Business Issues  

Effective Communications in Meetings

by Dr KC Chan and Priscilla Tanjung


The authors came across this very meaning article, “Three secrets every business needs to know”. What is mentioned is so truthful and yet corporations big or small often neglect the paramount importance of effective communications in meetings. To highlight the salient points raised about the good, the bad, and the ugly side of poor time management and unfocused objectives in non-value business adding meetings, they are as follows:
• The Good: they help us plan, keep us informed of key developments, and allow us to come together to make important decisions. The plan and decision making are of business value-add. Purpose of exchanging and updating of information can be replaced by technology, i.e. IoT (internet of things).
• The Bad: they are time consuming. Time is money. For example, to gather 10 executives for ineffective communications during meetings is money lost. “Time is the most perishable resource (quote from Albert Einstein)”.
• The Ugly: frequently ineffective communications in meeting do not produce tangible business results.

Lessons learnt from an eminent leadership pundit, John Maxwell, we communicate to connect. Too often we have good strategic or business intention to chair meeting to resolve problem or to make key decision, in close consultation, with the management team. But in the meeting if we cannot connect everybody to the objective of the meeting, what will be the consequence? It will ended up as a pipeline of dilemmas and paradoxes. The obvious step is to conduct another meeting in pursue of more meetings leading to the endless love for meetings. This in fact is a malady. To combat time wasted, opportunity money lost, in time consuming and unproductive meetings we must identify the root of the problem. The answer is due to ineffective communications leading to the good, the bad, and the ugly side of meetings. The meeting is only a tool. Effective communications is the mean, i.e. process.

Guiding principles for effective communications in meeting
Communications can be classified into three categories:
• Oral presentation: keep it simple, short, sweet, and sharp (7% attention)
• Discussion: See Figure 1 on the 7-steps of ensuring that the discussion is fruitful (38% attention)
• Body language: applicable to both presentation and discussion (55% attention). Gesture (hand: friendly or threatening; head: eye contact, mouth, smile; posture: straight, lean forward, lean backward). Expression (face: interested, uninterested, anxiety, fun, passion). Tone (varying degree of loudness: to show concern, congruence, conviction, passion, determination).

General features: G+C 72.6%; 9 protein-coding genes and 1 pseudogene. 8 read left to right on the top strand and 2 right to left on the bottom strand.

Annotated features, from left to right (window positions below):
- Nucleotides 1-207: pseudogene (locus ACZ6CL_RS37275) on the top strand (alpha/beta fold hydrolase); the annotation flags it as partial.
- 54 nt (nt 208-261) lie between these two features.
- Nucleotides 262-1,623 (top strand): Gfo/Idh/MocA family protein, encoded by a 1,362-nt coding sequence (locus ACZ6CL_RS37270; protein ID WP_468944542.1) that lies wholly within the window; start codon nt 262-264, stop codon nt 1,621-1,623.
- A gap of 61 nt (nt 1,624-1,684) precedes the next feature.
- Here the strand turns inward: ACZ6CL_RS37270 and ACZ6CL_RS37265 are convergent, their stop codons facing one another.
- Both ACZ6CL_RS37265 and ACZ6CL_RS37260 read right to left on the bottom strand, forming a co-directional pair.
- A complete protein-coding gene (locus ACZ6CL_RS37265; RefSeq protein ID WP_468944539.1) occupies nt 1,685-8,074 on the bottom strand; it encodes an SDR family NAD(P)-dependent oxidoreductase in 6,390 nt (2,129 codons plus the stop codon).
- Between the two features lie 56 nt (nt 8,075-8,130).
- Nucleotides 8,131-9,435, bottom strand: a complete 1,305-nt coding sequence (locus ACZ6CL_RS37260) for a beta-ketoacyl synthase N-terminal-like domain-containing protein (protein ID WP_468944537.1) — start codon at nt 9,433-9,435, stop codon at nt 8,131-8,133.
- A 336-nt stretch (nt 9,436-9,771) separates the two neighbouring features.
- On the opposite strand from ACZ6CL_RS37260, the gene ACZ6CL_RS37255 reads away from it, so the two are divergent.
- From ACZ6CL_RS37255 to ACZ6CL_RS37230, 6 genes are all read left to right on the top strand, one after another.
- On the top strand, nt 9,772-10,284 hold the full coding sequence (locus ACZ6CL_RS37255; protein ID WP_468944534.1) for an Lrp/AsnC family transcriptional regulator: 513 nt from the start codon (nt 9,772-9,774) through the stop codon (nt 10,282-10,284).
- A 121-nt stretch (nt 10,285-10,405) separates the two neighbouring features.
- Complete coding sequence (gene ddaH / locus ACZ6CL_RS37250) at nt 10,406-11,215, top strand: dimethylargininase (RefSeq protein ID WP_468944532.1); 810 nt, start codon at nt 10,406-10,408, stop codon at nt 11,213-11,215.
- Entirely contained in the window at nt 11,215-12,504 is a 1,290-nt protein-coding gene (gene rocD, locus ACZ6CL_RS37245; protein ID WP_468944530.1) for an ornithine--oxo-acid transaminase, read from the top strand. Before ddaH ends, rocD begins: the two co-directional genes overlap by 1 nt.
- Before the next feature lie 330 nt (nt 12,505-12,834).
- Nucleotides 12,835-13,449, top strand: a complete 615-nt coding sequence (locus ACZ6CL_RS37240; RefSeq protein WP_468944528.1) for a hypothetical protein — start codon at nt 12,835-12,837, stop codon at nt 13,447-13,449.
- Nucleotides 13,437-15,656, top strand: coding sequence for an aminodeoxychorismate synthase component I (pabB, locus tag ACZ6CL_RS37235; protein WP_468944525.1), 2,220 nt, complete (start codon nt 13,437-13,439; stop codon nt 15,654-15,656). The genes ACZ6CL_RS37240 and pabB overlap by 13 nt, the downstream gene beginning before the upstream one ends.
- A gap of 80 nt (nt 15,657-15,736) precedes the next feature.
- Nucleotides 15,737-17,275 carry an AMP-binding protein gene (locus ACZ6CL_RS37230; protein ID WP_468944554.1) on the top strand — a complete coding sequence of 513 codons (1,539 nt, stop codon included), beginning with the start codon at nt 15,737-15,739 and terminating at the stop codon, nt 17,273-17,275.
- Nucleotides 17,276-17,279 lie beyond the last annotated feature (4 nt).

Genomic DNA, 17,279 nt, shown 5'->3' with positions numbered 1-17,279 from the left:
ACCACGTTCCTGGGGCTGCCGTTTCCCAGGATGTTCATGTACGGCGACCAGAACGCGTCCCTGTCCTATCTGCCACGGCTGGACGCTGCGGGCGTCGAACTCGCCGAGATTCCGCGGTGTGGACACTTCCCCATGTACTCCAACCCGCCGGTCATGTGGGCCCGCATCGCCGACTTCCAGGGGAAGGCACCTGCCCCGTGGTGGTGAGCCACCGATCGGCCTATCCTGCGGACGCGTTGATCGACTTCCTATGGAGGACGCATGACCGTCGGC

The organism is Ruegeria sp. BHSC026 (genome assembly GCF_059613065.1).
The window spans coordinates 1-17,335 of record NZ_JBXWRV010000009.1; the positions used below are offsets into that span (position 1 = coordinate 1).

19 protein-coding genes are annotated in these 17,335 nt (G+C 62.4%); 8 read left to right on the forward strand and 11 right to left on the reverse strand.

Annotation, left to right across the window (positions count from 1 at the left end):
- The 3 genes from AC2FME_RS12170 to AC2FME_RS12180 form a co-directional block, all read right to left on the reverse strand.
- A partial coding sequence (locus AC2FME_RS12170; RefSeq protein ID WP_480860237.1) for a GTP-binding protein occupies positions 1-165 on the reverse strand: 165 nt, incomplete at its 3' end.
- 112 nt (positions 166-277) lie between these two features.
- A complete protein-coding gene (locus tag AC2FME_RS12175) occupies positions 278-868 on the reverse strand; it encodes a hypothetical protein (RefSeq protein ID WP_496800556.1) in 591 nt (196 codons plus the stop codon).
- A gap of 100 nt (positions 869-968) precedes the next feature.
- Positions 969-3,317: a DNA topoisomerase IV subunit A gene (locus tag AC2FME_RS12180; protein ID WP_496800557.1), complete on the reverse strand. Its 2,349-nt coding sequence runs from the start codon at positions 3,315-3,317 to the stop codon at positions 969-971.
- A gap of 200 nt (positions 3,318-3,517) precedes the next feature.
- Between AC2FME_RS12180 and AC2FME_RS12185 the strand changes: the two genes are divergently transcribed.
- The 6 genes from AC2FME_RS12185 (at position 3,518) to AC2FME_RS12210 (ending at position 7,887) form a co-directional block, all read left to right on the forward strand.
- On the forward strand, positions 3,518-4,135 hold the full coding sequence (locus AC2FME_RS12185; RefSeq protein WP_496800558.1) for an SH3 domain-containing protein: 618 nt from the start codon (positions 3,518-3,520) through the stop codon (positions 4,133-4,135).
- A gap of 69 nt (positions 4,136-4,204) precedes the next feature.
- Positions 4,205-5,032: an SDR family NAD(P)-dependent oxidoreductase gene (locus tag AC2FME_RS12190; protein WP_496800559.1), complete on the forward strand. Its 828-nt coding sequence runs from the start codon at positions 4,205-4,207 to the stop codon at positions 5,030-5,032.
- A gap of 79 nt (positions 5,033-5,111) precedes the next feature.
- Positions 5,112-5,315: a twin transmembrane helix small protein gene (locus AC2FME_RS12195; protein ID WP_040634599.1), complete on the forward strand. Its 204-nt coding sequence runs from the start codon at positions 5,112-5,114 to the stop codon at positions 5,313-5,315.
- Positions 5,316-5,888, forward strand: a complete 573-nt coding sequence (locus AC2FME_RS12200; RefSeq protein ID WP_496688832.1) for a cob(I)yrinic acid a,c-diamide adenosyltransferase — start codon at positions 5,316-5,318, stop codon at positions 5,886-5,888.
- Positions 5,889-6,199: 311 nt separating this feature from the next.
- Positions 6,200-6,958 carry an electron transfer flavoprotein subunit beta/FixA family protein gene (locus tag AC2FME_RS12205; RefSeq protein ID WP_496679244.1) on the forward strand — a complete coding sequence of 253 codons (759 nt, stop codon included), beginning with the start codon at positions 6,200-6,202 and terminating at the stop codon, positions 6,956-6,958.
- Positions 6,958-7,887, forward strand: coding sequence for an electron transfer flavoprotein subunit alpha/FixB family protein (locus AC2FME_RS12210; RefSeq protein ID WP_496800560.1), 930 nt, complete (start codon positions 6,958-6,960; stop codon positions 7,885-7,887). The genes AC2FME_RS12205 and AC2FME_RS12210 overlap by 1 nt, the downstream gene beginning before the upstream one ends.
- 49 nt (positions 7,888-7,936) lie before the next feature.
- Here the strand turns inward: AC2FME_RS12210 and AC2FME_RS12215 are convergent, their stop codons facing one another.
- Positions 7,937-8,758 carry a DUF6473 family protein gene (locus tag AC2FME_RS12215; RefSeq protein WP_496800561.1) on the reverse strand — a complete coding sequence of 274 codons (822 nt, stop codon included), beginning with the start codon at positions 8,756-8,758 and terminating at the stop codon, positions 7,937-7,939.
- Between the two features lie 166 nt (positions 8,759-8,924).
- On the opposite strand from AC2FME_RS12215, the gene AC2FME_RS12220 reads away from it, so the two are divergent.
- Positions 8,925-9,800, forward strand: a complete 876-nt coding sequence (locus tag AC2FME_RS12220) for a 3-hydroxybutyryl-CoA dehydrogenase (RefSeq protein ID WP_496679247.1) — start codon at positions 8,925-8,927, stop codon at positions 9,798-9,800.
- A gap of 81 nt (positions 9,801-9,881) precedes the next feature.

Planning is everything for effective communications
Effective communications is the ability to identify and connect with stakeholders at the meeting and relate to them in such a way that increases your influence with them (assuming that you are the chairperson or key member who initiated the meeting). The 10 Cs of planning for effective communications is shown in Figure 2 for pictorial comprehension. To make sure that the readers and the authors are wholly aligned, Figure 3 is a closed-loop system for effective communications in meeting. To interpret the system diagram, it is essential to begin with the output. Output or objective of the meeting is to document what have been agreed/decided or items to be followed up before the next meeting (if needed). This article introduce a tool known as the “Delta Matrix” to improve the effectiveness of communications and also efficiency of meeting to achieve higher productivity of meetings. However, before we execute any meeting do we know what to monitor and control during the meeting? If the answer is yes, then we need a “Productivity Balanced Scorecard” to measure the effectiveness of communications for each meeting. This may sound unfamiliar. However, we must concur that, “anything cannot be measured, cannot be improved or controlled”. Finally, the meeting will be conducted according to the 7-steps for effective stakeholders’ discussion.

Delta Matrix for clarity in minutes-ofmeeting (MOM)
Figure 4 is the Delta Matrix for MOM. It has 9 elements to ensure all the key items are covered during the meeting. The Delta Matrix is constructed to ensure three kinds of fit, i.e. vertically, horizontally, and diagonally. The purpose of the meeting must be clearly stated with SMART (specific-measurableassignable- realistic-timely) objectives. The scope of the meeting is to ensure sufficient time is allocated for the items to be discussed and resolved. Further, all required facts, information and/or analysis must be done and made available before the meeting. The strategy to be discussed, at the meeting, is to make decisions for the strategic, business or operations level? To be effective and efficient, all these three elements must be wholly aligned.